What a gently amazing book. It was so authentic, so heartfelt that I had to keep reminding myself that it was fiction. McDermott has a remarkable ability to provide just enough detail to paint the picture the reader needs and then to step back. So much is spoken; so much is imagined. Even the title is spot on. It seems to take on more layers as the story evolves. Our protagonist is someone. Later, she is assured by her brother – who deserves a story of his own – that someone will love her. In the end, I think McDermott suggests that it is the small things that make us someone, that someone else can help us along the path – a friend (in a heartbreaking funeral scene), a parent or child, a stranger on the street. We want to be someone, in our bodies, which deserve attention and respect, and in our lives, which deserve the same.
It was only when I withdrew from McDermott’s world that I could consider the subtle architecture of her story. The blind character and the character who is in danger of losing her sight, the bodies of those who are alive, those who are dead, and those who return from war and are somewhere in between, and the difference between where you live and where you call home.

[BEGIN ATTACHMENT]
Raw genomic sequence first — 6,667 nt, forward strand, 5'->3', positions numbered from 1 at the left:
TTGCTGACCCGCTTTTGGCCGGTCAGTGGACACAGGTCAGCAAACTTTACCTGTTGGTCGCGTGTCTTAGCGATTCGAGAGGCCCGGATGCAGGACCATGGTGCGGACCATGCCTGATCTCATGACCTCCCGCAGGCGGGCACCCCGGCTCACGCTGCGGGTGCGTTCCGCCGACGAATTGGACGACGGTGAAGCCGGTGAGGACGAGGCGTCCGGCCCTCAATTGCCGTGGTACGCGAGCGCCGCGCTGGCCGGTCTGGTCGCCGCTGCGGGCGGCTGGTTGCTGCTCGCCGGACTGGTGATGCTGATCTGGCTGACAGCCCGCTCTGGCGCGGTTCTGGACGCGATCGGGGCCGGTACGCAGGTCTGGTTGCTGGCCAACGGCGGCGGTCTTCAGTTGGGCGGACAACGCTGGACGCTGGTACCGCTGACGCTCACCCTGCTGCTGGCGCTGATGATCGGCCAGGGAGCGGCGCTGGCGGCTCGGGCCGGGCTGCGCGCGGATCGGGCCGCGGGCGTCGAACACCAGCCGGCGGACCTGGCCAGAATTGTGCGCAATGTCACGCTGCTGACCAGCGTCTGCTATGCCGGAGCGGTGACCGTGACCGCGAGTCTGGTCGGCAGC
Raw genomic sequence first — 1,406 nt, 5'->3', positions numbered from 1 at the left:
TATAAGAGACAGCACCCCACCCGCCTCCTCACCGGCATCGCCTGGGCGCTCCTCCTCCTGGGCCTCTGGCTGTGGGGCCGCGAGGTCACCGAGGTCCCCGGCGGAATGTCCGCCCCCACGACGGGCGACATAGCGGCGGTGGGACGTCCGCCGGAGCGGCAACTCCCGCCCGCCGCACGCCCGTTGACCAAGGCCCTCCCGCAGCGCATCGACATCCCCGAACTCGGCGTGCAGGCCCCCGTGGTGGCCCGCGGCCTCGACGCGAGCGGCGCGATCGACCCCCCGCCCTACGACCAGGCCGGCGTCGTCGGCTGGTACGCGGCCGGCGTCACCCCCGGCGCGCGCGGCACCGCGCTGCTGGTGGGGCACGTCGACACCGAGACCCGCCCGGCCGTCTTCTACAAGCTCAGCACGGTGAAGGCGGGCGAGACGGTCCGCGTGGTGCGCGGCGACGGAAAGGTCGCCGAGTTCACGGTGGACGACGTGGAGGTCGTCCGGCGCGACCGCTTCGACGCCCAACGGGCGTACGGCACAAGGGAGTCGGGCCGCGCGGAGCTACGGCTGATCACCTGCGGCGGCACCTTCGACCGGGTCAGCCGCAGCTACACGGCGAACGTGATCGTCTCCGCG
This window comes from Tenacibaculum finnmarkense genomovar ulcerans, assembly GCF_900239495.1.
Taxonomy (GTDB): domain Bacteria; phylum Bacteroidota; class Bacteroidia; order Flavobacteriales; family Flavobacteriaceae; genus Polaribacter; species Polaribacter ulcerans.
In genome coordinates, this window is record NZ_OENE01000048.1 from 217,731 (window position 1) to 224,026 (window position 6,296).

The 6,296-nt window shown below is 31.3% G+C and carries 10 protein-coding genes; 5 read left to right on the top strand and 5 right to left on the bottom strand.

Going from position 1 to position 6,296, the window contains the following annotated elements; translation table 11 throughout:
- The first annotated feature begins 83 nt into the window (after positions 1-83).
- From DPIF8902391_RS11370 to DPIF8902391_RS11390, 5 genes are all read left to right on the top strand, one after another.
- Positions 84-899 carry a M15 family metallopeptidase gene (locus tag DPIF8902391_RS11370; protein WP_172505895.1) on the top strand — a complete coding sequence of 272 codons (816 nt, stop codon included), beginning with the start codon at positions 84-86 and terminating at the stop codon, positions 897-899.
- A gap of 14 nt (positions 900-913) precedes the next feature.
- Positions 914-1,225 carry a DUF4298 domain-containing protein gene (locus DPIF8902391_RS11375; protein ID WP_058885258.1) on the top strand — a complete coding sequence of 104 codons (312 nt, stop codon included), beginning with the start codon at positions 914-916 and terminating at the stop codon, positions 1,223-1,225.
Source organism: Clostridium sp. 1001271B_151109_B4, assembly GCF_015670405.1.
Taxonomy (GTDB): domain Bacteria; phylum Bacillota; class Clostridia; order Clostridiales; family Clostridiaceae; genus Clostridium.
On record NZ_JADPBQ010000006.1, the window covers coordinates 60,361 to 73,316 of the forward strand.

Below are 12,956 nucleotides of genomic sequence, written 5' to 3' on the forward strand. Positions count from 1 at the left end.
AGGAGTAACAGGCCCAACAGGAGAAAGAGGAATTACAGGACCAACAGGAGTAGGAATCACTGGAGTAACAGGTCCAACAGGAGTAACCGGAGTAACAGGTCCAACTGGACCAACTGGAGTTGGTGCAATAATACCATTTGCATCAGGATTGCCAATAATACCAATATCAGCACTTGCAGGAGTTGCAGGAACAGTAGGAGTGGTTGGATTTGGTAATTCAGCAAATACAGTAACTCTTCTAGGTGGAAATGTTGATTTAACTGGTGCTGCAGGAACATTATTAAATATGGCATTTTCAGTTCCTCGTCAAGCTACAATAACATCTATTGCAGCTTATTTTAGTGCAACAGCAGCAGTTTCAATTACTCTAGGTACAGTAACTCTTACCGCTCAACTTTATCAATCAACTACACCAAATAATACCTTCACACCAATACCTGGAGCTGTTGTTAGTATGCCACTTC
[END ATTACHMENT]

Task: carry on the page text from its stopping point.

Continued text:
I appreciate books that don’t try to reach for operatic heights. Certainly, things happen in this story, but they are windows through which we watch Marie navigate her world. The attention here is on the small moment – the baking of bread, the awkward meeting on the street. It’s a delicate story about Marie’s resilience.